Partner Harry Kinloch added: “We were genuinely shocked to win. We weren’t expecting it all. I’ve finally made my mum proud!”

SHOTY Judge and interior designer, Anna Campbell Jones believes the 1960s Bungalow is a very worthy winner of the prestigious title: “This electrically eclectic creative home exemplifies what it means to truly make your home unique to you. It was fun and playful - an absolute dream family home to spark children’s imaginations and keep that same feeling alive in any adult who has the good fortune to experience it first-hand.”

Anna Campbell Jones continued: “It felt like being inside the very souls of the people who lived there, rarely have I had that sense so strongly in an home. I was so impressed by the ingenious use of ’normal’ things in extraordinary ways, patterns made with electrical tape, inexpensive Zebra carpet given a whole new cool context, colourful decals on plain tiles & light switches…I could go on!

Quirky and creative 1960s bungalow in Milngavie crowned Scotland’s Home Of The Year 2024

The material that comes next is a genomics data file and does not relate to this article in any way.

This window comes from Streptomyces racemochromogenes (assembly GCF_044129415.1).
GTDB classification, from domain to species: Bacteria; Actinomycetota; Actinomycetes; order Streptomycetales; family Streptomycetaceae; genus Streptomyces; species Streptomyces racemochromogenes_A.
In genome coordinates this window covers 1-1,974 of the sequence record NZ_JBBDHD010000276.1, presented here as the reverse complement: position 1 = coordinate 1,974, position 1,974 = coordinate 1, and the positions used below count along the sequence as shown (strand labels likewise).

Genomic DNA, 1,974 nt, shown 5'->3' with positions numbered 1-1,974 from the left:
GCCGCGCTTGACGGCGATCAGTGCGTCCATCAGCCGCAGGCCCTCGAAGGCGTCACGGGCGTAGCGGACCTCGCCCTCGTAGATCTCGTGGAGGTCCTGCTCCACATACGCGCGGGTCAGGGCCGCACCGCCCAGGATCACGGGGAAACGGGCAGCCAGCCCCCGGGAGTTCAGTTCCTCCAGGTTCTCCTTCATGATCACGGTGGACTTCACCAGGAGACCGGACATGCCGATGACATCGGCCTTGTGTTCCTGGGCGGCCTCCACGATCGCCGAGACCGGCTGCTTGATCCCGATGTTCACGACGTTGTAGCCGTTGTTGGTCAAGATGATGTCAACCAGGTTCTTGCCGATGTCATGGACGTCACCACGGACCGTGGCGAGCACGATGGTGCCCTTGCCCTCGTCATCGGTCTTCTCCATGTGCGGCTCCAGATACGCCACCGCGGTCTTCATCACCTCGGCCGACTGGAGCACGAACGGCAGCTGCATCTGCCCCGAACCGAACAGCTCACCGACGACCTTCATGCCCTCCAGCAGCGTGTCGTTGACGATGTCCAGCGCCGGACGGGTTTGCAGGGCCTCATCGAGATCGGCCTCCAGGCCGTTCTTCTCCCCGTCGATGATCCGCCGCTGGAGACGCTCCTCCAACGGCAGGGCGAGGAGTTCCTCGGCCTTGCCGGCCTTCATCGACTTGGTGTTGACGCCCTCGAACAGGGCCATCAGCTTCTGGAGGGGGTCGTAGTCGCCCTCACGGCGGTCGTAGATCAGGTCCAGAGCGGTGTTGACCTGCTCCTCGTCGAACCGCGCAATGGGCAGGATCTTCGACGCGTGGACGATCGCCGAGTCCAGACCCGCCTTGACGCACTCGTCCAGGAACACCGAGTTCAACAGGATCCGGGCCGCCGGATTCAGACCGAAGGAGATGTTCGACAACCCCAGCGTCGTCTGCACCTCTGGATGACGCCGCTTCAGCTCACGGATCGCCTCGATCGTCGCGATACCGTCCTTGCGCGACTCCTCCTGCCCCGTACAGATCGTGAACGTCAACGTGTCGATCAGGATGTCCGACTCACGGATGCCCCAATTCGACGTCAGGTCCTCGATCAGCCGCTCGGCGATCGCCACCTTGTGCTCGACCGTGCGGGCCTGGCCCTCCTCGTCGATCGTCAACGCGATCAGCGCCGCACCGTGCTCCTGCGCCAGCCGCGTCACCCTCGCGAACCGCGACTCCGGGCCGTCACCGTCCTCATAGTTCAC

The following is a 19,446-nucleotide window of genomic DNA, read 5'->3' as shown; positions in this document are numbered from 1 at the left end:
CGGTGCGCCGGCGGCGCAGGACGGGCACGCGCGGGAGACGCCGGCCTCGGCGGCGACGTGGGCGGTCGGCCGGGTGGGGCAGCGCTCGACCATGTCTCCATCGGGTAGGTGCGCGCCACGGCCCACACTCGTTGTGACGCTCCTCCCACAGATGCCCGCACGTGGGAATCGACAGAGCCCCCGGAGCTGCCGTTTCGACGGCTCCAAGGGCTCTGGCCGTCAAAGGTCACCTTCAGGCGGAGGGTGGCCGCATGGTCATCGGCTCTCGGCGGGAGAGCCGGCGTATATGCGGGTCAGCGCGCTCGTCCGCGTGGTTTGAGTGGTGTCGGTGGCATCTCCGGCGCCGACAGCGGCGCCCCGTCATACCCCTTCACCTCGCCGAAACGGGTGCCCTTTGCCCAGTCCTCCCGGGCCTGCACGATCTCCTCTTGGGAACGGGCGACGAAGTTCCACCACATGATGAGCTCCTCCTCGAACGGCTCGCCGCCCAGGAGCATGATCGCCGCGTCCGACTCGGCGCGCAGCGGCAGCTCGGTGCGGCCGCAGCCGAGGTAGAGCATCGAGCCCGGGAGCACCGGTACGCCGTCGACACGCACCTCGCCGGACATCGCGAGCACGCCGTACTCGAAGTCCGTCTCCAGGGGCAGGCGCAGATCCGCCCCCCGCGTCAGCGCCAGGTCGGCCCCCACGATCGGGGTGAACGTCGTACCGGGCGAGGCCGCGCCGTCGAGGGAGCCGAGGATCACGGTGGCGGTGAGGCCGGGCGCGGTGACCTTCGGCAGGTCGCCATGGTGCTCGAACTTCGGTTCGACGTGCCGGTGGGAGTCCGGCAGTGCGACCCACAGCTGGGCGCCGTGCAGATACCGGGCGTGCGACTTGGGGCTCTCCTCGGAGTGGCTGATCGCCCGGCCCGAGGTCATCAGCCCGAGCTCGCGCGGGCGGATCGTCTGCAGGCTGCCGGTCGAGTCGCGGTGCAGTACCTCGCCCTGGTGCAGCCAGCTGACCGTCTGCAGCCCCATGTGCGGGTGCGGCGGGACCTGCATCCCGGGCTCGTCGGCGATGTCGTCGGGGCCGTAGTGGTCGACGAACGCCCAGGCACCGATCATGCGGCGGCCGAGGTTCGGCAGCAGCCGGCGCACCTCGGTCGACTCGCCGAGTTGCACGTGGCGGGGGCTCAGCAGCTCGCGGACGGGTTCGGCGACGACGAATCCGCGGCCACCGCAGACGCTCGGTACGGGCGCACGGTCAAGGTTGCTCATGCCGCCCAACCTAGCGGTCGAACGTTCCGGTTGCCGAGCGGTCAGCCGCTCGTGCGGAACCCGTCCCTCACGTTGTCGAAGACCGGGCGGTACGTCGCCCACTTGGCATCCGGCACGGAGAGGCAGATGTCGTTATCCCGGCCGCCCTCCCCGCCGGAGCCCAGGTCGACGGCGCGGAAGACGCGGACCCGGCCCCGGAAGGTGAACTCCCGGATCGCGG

Interior designer Banjo Beale agreed saying: “Unlike any home I have ever stepped foot in, the 1960s Bungalow was a work of art and a living canvas for its creative owners. The home was bold, brave and unapologetically 100% them. The owners created this home just for themselves. When you walked in, you really got a sense of who they were. From the duct tape art to a smiling loo, it didn’t take itself too seriously. It is a home for big and little kids alike.

“I loved the art gallery wall in the extension. Bright and light, with a bold curation of really interesting contemporary art. The old gymnasium floor, ping pong table and wall mural made this space burst to life.”

Architect and lecturer Danny Campbell commented: “The carefree abandon to which the homeowners had turned their home into their family curated artwork, but also, how cleverly they remodelled it. This one had it all - there were double front and rear dormers, a split-level kitchen and reconfigured internal layout, a large rear extension and landscaped garden – I was in architectural heaven. The new spaces they created were elevated by the commitment they had to their vision and how expertly every detail had been turned into artwork.